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  • I visited a website which opened in opera perfectly well. The website is in the Finnish language so I tried opening the google translated version of the page. However, this result threw up a malware protection problem.

    I then went back and opened the google cach version of this web page and this opened perfectly well. But when I tried opening the Google translated version of the google cached page, it again triggered a malware warning.

    So here is the question. Am I to interpret this as meaning that Google is adding malware? I find that hard to believe but it seems to be the only logical conclusion.

    PS I use F-Secure for antivirus and malware protection but this has not reported a problem. I am therefore partly of a mind to think that Opera is flagging up a false positive. If so, someone at Opera might try looking into why Opera is showing this behavior.

    PPS I am using Opera 12.10 because I dislike the later versions of opera which to my mind have reduced functionality, or at least the functions I like to use in 12.10 were not in the later versions I reviewed.

  • The site does have several translations available ... what language were you translating to?

    Here is their English version of the same page.

  • Thanks, but that only answers the content issue. The reason for posting the comment here was to understand whether Opera was flagging a false positive (i.e. is there a bug in Opera malware protection) or whether Google is adding malware when it translates the page. I would still be interested in any comments from Opera developers who could explain what is happening.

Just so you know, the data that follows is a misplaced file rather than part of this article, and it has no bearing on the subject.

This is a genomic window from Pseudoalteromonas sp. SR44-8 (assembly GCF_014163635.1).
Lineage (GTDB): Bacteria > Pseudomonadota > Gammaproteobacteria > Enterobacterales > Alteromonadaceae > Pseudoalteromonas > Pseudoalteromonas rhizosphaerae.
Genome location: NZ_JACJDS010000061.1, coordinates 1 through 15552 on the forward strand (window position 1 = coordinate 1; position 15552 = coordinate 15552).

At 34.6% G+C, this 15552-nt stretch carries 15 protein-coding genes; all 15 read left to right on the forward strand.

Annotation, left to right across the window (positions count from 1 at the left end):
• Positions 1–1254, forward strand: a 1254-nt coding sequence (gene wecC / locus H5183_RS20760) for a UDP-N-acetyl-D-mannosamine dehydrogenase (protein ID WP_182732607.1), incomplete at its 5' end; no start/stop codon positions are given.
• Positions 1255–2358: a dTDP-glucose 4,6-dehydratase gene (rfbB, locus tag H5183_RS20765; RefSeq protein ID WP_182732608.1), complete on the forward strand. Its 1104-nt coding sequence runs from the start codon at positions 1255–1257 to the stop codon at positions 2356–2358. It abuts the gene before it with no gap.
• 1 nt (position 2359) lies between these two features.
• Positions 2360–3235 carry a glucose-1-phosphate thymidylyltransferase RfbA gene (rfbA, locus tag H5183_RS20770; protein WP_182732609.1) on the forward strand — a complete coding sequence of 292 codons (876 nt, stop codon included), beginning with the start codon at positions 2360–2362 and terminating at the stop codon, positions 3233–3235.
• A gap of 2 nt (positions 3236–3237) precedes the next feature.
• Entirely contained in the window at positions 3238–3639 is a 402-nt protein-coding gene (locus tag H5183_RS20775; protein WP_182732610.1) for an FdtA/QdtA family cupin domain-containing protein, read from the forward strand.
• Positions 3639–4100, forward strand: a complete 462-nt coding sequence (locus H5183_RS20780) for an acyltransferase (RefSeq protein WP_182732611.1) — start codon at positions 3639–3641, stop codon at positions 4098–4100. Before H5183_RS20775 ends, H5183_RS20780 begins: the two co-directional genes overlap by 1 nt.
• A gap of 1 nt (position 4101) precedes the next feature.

Incidentally I just had the same problem with a spanish language wikipedia page. The Wikipedia page opens normally but the google translated version of the page flags is blocked by opera at first opening. I can by-pass the block if I accept the risk, but I'd rather not do that at this point. It seems that this is not something specific to the Finnish web site but something connected to Google Translate. Has someone falsely flagged Google Translate as dodgy website? That was my first thought. But then I noticed that I can at least open Google Translate if I navigate to that web page. I used Opera's web search engine to get to the google translated version of these web pages. I added googletranslate as a web search engine and assigned it the three letter code gtx. When I was at the web page I want translated I preceded I go to the address field in Opera and precede the web address with gtx followed by space and then ENTER. I have used this facility for years to translate web pages and it has never thrown up a problem until now

  • There have been a few comments in the past from Firefox users about Google Translate causing odd warning problems with certain cached pages. In those cases, the Firefox message is: "Translated in Safe Mode. This may cause problems with some websites, especially those that use plugins like Flash." In translating your cached page via Firefox 34, I got that very same warning message. For some users, a similar kind of problem produces a somewhat different Firefox message: "This page was not retrieved from its original location over a secure connection.", even though an http link was involved. It's only a guess, but it may be that Google caching involves some https transactions that raise some kind of security flags when the cached page is accessed via the Google translate function.

    I'm not sure what Opera is picking up (or Firefox, for that matter), but there is definitely something in the handshake with Google Translate of Google-cached pages that can produce something in the way of security caution flags on at least two flavors of browsers.

    Can you recall/reproduce exactly what the Opera "malware" warning's wording was?

  • Using latest Opera Stable, I get the exact same "This page was not retrieved etc." message as the Firefox users, making me suspect that the message comes from Google, not the browser. Doesn't sound like a malware protection message, just a warning that it was http, not https (maybe).